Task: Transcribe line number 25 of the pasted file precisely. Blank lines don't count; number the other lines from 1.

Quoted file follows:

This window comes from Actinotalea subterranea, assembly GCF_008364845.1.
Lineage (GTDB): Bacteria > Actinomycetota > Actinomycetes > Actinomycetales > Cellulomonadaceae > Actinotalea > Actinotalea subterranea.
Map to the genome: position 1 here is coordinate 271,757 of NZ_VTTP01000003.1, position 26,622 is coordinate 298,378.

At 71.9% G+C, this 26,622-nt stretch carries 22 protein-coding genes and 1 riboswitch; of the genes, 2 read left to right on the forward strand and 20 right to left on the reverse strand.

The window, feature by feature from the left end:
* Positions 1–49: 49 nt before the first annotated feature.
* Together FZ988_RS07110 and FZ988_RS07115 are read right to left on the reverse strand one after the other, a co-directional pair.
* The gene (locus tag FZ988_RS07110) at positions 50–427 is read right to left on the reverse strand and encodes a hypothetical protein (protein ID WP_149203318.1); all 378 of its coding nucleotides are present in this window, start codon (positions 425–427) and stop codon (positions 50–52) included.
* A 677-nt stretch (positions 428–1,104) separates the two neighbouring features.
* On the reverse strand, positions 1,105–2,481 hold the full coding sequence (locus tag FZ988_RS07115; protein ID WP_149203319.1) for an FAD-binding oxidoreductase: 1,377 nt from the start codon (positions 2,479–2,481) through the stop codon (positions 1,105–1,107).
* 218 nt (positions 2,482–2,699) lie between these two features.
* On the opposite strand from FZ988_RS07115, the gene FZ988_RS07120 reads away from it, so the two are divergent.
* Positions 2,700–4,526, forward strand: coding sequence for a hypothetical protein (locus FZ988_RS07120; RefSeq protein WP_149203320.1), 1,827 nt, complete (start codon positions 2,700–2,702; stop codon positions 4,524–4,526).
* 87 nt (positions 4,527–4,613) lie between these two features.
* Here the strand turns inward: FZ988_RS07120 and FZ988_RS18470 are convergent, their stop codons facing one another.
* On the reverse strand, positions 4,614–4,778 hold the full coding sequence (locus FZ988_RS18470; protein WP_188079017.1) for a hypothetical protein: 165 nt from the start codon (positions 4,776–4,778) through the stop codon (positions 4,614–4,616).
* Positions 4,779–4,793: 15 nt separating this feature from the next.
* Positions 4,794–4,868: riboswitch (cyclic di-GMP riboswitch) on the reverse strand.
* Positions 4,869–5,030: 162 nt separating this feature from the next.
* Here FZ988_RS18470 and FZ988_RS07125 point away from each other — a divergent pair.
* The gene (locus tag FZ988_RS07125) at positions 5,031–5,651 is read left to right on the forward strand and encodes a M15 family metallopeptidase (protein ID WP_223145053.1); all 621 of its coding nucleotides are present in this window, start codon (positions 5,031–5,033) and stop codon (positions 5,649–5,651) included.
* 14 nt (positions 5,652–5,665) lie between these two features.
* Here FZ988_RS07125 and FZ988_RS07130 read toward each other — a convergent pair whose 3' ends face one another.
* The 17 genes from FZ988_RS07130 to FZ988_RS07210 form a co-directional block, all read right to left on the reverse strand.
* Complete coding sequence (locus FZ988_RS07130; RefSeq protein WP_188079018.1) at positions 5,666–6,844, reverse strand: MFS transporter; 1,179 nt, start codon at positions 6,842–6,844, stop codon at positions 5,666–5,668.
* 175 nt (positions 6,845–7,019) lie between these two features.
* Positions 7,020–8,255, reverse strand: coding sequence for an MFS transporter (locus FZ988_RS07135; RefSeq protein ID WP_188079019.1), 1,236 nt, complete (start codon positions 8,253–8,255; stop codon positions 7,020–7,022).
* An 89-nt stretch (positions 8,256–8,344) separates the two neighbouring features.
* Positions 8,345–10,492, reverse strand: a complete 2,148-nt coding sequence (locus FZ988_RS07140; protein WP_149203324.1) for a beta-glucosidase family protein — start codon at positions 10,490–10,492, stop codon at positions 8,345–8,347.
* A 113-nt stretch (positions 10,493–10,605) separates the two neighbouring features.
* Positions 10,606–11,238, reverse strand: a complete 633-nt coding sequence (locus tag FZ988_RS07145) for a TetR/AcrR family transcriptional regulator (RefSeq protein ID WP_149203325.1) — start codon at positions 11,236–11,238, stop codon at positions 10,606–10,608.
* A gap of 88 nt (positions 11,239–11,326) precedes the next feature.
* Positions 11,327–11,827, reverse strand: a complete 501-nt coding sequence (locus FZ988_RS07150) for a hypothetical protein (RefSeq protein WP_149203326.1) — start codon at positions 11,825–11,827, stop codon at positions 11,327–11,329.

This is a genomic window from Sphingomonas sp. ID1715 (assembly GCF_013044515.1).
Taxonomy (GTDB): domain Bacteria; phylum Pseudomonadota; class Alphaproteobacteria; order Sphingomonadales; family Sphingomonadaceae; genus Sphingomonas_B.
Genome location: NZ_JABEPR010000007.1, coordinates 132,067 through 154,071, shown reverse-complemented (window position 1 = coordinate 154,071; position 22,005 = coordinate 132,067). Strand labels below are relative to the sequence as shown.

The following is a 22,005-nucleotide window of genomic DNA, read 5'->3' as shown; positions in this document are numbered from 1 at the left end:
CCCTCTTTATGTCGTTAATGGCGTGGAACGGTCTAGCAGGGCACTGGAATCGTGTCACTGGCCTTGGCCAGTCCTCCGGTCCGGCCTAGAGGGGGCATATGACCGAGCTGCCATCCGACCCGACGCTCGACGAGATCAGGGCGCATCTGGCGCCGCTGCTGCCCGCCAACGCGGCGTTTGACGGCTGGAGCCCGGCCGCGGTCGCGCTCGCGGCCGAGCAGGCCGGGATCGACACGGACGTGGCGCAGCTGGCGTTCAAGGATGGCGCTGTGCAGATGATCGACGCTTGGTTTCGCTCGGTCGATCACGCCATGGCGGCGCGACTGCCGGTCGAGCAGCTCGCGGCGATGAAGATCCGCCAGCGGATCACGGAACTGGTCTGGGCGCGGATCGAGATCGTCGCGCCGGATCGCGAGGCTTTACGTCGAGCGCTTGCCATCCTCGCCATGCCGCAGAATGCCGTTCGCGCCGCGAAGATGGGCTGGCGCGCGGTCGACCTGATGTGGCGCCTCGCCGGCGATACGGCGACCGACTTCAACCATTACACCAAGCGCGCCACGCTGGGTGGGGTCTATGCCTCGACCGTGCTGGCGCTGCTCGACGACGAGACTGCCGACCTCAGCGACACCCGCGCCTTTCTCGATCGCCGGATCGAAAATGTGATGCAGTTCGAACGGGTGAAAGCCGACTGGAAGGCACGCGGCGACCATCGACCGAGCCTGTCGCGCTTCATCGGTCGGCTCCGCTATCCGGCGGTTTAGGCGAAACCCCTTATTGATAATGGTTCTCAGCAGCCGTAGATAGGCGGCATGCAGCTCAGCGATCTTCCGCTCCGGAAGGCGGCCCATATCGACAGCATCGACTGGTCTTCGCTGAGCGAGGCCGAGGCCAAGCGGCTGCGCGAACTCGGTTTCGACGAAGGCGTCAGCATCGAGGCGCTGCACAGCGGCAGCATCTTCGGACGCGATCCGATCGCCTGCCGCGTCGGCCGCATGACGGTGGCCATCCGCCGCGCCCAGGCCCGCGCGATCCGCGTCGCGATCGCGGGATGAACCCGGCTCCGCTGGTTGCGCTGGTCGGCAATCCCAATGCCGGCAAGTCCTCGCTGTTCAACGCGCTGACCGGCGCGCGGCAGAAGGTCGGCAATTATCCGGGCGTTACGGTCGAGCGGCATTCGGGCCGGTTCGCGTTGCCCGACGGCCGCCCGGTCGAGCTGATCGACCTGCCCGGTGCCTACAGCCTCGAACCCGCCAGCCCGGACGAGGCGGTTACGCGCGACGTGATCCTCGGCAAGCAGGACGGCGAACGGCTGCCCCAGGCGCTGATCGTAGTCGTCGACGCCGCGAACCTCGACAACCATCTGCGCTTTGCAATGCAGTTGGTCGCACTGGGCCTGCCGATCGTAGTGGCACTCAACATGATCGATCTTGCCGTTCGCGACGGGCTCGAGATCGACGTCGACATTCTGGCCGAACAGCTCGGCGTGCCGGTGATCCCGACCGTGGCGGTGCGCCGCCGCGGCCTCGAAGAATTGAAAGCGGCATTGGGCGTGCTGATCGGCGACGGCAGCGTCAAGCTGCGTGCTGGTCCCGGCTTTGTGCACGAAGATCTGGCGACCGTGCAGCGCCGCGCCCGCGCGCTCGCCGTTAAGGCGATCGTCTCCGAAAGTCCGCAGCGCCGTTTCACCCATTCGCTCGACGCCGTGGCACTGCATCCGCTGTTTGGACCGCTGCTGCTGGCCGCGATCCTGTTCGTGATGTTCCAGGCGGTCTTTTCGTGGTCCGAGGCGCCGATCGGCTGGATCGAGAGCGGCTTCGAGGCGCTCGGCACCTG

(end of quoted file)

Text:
* Complete coding sequence (locus FZ988_RS07130; RefSeq protein WP_188079018.1) at positions 5,666–6,844, reverse strand: MFS transporter; 1,179 nt, start codon at positions 6,842–6,844, stop codon at positions 5,666–5,668.